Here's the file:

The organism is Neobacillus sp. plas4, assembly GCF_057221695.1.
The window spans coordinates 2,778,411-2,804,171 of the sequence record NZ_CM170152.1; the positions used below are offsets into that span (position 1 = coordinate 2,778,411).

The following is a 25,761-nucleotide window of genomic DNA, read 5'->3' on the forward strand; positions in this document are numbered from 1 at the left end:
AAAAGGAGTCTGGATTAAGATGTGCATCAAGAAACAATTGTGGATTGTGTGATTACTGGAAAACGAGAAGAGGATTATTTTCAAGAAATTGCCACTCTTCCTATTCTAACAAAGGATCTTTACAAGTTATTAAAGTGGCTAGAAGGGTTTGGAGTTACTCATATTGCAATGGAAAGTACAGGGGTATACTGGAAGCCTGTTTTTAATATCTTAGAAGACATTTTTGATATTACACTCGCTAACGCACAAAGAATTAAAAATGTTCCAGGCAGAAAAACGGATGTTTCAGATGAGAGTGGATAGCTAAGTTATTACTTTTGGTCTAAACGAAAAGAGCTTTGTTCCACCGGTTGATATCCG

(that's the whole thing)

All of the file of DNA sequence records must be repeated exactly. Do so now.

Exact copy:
The organism is Neobacillus sp. plas4, assembly GCF_057221695.1.
The window spans coordinates 2,778,411-2,804,171 of the sequence record NZ_CM170152.1; the positions used below are offsets into that span (position 1 = coordinate 2,778,411).

The following is a 25,761-nucleotide window of genomic DNA, read 5'->3' on the forward strand; positions in this document are numbered from 1 at the left end:
AAAAGGAGTCTGGATTAAGATGTGCATCAAGAAACAATTGTGGATTGTGTGATTACTGGAAAACGAGAAGAGGATTATTTTCAAGAAATTGCCACTCTTCCTATTCTAACAAAGGATCTTTACAAGTTATTAAAGTGGCTAGAAGGGTTTGGAGTTACTCATATTGCAATGGAAAGTACAGGGGTATACTGGAAGCCTGTTTTTAATATCTTAGAAGACATTTTTGATATTACACTCGCTAACGCACAAAGAATTAAAAATGTTCCAGGCAGAAAAACGGATGTTTCAGATGAGAGTGGATAGCTAAGTTATTACTTTTGGTCTAAACGAAAAGAGCTTTGTTCCACCGGTTGATATCCG